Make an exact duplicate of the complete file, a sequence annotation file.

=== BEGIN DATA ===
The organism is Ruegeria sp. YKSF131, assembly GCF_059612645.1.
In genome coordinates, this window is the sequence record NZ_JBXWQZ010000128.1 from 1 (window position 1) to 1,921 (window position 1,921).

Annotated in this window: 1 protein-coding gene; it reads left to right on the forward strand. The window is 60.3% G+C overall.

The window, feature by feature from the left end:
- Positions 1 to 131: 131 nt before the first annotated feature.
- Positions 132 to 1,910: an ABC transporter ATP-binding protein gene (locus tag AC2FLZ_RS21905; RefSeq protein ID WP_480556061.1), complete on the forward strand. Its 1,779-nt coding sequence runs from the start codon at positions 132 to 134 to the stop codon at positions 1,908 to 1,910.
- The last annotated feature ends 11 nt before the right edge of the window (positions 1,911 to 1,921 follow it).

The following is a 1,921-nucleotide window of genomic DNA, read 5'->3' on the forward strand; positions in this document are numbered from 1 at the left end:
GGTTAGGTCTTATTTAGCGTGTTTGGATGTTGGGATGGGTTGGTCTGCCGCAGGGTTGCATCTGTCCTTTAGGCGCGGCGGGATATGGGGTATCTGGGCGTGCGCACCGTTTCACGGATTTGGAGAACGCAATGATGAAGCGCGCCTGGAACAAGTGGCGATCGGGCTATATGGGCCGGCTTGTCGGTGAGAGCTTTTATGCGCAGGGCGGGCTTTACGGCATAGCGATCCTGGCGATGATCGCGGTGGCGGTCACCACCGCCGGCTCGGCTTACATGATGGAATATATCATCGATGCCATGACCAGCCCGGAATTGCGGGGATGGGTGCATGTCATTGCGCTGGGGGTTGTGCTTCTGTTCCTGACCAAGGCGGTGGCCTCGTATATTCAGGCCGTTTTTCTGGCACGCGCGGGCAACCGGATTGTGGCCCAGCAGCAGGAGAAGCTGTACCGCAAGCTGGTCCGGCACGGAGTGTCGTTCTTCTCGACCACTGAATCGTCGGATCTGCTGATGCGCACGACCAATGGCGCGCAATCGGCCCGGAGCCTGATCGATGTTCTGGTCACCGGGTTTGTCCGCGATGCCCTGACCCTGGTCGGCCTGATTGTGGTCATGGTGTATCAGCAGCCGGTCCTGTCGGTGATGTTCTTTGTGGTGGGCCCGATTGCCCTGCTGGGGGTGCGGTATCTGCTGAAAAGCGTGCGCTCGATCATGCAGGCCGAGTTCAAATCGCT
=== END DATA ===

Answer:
The organism is Ruegeria sp. YKSF131, assembly GCF_059612645.1.
In genome coordinates, this window is the sequence record NZ_JBXWQZ010000128.1 from 1 (window position 1) to 1,921 (window position 1,921).

Annotated in this window: 1 protein-coding gene; it reads left to right on the forward strand. The window is 60.3% G+C overall.

The window, feature by feature from the left end:
- Positions 1 to 131: 131 nt before the first annotated feature.
- Positions 132 to 1,910: an ABC transporter ATP-binding protein gene (locus tag AC2FLZ_RS21905; RefSeq protein ID WP_480556061.1), complete on the forward strand. Its 1,779-nt coding sequence runs from the start codon at positions 132 to 134 to the stop codon at positions 1,908 to 1,910.
- The last annotated feature ends 11 nt before the right edge of the window (positions 1,911 to 1,921 follow it).

The following is a 1,921-nucleotide window of genomic DNA, read 5'->3' on the forward strand; positions in this document are numbered from 1 at the left end:
GGTTAGGTCTTATTTAGCGTGTTTGGATGTTGGGATGGGTTGGTCTGCCGCAGGGTTGCATCTGTCCTTTAGGCGCGGCGGGATATGGGGTATCTGGGCGTGCGCACCGTTTCACGGATTTGGAGAACGCAATGATGAAGCGCGCCTGGAACAAGTGGCGATCGGGCTATATGGGCCGGCTTGTCGGTGAGAGCTTTTATGCGCAGGGCGGGCTTTACGGCATAGCGATCCTGGCGATGATCGCGGTGGCGGTCACCACCGCCGGCTCGGCTTACATGATGGAATATATCATCGATGCCATGACCAGCCCGGAATTGCGGGGATGGGTGCATGTCATTGCGCTGGGGGTTGTGCTTCTGTTCCTGACCAAGGCGGTGGCCTCGTATATTCAGGCCGTTTTTCTGGCACGCGCGGGCAACCGGATTGTGGCCCAGCAGCAGGAGAAGCTGTACCGCAAGCTGGTCCGGCACGGAGTGTCGTTCTTCTCGACCACTGAATCGTCGGATCTGCTGATGCGCACGACCAATGGCGCGCAATCGGCCCGGAGCCTGATCGATGTTCTGGTCACCGGGTTTGTCCGCGATGCCCTGACCCTGGTCGGCCTGATTGTGGTCATGGTGTATCAGCAGCCGGTCCTGTCGGTGATGTTCTTTGTGGTGGGCCCGATTGCCCTGCTGGGGGTGCGGTATCTGCTGAAAAGCGTGCGCTCGATCATGCAGGCCGAGTTCAAATCGCT